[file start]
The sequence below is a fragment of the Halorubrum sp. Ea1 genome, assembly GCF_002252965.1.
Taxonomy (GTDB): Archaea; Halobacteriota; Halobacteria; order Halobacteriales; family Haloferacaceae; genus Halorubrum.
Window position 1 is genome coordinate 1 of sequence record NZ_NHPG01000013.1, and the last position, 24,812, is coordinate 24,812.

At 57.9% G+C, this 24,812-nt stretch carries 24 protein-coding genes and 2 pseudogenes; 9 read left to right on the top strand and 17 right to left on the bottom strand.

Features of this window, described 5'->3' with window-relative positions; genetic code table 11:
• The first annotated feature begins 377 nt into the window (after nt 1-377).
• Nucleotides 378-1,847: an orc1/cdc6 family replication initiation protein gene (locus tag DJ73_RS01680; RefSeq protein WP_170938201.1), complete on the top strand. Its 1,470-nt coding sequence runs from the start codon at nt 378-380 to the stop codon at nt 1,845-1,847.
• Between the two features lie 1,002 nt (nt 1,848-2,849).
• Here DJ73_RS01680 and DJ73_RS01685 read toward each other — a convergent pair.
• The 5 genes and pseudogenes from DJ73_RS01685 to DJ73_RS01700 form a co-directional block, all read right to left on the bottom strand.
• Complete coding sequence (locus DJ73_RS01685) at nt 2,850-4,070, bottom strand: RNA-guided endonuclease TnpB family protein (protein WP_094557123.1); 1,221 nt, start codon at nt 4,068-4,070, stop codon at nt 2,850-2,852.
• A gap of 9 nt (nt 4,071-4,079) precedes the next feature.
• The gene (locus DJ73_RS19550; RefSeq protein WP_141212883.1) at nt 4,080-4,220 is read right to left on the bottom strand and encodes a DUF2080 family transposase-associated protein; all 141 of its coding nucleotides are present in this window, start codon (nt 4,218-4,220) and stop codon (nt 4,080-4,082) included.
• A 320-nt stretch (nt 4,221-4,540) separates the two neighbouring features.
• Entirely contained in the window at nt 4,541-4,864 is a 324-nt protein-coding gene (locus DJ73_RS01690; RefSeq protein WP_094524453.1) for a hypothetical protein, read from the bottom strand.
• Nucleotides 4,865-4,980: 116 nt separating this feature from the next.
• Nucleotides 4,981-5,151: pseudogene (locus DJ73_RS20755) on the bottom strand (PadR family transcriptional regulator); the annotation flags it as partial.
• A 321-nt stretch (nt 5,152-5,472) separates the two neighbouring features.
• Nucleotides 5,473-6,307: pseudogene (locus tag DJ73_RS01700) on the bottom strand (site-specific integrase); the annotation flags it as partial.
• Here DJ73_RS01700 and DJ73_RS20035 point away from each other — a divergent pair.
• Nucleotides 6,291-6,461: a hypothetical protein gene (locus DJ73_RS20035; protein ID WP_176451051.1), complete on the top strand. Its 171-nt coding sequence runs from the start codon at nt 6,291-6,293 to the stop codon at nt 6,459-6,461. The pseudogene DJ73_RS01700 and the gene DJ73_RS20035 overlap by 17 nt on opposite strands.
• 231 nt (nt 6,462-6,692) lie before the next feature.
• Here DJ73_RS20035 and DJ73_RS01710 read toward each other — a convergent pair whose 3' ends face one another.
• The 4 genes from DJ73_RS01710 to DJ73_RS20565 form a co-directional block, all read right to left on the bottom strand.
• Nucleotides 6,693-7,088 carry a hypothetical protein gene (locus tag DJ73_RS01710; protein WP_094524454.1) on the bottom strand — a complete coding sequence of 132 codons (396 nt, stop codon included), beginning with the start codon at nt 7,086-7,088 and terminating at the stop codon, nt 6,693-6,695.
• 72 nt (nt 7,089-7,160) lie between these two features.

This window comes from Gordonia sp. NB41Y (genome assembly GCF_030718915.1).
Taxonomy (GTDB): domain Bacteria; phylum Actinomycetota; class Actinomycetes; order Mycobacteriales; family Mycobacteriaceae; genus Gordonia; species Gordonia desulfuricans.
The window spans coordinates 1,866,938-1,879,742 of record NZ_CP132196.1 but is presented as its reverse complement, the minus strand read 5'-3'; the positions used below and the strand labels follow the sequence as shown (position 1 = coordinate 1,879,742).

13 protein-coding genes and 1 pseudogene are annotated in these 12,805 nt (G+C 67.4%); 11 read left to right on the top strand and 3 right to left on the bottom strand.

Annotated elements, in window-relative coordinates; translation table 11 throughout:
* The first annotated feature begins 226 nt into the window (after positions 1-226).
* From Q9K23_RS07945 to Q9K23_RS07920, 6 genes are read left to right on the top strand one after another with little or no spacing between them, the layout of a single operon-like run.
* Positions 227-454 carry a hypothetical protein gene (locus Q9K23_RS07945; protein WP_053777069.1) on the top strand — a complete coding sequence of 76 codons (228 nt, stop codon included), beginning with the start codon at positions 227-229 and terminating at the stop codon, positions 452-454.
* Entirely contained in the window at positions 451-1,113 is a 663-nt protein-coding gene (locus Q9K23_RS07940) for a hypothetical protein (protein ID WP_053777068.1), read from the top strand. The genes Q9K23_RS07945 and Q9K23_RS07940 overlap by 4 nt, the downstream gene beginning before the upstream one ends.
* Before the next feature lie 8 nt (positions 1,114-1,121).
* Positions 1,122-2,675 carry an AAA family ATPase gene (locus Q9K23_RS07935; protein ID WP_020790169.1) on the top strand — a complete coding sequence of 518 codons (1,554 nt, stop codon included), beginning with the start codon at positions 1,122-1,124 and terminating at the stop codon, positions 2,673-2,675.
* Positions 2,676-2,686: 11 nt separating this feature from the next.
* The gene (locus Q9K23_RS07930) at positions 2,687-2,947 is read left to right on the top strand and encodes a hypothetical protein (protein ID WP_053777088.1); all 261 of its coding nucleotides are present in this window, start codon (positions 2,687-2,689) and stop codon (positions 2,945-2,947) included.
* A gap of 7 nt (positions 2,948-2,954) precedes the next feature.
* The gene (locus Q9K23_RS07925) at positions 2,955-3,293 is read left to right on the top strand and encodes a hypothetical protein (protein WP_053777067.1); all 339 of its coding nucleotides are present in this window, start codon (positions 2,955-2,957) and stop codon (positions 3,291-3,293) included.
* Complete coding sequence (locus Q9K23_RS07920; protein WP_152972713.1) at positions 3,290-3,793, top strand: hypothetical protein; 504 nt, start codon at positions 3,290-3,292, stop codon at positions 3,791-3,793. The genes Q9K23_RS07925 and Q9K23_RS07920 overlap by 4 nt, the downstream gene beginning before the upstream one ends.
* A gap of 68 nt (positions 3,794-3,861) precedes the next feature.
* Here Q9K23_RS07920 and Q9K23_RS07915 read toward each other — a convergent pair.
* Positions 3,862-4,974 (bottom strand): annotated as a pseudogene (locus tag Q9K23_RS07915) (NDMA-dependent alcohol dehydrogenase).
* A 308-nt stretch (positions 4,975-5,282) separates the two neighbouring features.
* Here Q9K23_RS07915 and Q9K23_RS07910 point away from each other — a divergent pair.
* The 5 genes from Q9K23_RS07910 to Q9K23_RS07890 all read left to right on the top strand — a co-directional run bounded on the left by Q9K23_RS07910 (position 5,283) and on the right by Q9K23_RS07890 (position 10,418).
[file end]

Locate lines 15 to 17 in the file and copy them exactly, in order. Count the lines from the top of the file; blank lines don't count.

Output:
• Entirely contained in the window at nt 4,541-4,864 is a 324-nt protein-coding gene (locus DJ73_RS01690; RefSeq protein WP_094524453.1) for a hypothetical protein, read from the bottom strand.
• Nucleotides 4,865-4,980: 116 nt separating this feature from the next.
• Nucleotides 4,981-5,151: pseudogene (locus DJ73_RS20755) on the bottom strand (PadR family transcriptional regulator); the annotation flags it as partial.